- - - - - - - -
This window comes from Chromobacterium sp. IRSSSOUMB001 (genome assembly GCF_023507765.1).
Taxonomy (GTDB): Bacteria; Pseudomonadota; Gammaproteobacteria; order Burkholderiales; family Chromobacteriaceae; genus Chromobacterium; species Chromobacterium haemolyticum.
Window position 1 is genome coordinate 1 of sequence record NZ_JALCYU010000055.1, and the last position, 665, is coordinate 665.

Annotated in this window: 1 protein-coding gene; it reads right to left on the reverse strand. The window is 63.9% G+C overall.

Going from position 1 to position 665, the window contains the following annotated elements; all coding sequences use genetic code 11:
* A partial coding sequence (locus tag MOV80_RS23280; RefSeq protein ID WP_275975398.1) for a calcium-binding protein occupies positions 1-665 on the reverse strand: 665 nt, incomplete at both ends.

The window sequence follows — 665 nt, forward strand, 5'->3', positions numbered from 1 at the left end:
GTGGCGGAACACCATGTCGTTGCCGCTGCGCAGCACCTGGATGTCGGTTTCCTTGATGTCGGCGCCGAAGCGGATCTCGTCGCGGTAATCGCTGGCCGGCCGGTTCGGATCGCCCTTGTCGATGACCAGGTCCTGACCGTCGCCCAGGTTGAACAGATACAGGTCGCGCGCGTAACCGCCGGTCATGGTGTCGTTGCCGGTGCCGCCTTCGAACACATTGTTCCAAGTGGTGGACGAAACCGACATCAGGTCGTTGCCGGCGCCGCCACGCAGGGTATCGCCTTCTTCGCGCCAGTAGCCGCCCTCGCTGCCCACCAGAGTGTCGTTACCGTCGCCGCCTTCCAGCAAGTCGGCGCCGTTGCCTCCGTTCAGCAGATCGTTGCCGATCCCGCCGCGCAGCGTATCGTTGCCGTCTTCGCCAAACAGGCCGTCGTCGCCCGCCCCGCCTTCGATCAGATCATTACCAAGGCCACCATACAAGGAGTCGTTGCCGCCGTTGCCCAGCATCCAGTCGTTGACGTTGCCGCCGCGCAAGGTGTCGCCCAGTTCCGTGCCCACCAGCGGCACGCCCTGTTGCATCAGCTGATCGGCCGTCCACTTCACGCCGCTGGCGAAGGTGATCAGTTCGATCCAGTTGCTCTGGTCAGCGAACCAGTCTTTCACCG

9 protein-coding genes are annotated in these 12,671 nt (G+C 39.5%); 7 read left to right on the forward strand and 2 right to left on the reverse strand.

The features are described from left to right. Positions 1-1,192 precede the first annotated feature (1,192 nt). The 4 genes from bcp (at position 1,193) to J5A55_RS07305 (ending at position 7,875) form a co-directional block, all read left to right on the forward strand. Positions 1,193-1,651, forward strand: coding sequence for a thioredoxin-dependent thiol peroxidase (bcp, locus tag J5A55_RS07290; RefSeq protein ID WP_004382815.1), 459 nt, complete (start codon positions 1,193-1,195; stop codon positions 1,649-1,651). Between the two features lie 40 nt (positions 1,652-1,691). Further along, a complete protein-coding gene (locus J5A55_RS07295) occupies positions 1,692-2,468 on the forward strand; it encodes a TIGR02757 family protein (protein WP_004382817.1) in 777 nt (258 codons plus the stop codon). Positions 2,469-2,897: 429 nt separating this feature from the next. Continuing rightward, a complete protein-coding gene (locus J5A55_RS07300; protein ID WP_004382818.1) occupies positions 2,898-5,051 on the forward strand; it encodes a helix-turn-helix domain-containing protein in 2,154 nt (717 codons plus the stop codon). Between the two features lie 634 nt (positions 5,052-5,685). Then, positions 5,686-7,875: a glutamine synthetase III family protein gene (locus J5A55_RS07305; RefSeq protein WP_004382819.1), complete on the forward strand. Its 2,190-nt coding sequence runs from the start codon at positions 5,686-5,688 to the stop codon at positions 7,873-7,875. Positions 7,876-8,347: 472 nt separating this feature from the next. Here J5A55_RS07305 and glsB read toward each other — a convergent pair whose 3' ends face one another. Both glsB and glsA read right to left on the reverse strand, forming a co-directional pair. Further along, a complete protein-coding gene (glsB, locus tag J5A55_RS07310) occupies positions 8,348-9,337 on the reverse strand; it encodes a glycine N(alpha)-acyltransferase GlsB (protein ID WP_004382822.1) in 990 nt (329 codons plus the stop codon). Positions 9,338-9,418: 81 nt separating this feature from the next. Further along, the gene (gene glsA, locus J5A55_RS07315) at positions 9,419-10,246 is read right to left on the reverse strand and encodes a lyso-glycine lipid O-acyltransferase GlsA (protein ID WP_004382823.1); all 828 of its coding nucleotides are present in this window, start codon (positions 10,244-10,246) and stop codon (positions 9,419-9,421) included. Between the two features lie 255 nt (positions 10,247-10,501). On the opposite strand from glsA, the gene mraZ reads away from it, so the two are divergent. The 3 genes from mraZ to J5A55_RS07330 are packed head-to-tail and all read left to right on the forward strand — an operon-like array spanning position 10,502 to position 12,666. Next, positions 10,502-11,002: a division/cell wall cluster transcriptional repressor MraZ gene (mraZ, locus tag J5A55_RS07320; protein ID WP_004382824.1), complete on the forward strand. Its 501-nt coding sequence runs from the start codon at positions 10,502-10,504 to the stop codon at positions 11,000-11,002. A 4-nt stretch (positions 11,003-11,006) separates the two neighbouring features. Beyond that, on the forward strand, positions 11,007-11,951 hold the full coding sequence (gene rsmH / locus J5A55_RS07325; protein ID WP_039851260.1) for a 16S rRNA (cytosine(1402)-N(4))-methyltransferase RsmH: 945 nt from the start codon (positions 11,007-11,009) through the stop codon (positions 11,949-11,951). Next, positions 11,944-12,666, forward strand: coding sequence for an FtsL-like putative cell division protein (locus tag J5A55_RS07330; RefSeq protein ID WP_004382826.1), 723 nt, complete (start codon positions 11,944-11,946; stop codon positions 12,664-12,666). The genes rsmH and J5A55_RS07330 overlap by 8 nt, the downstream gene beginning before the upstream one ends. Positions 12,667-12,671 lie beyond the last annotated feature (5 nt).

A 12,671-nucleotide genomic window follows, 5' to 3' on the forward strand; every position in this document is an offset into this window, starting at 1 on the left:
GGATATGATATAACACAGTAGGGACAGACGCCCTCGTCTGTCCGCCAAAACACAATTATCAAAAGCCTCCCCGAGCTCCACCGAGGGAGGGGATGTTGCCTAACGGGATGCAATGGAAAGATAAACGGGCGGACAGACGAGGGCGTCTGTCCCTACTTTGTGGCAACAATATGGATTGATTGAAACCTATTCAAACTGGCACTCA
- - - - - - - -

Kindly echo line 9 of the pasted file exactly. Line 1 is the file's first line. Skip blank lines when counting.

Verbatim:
9 protein-coding genes are annotated in these 12,671 nt (G+C 39.5%); 7 read left to right on the forward strand and 2 right to left on the reverse strand.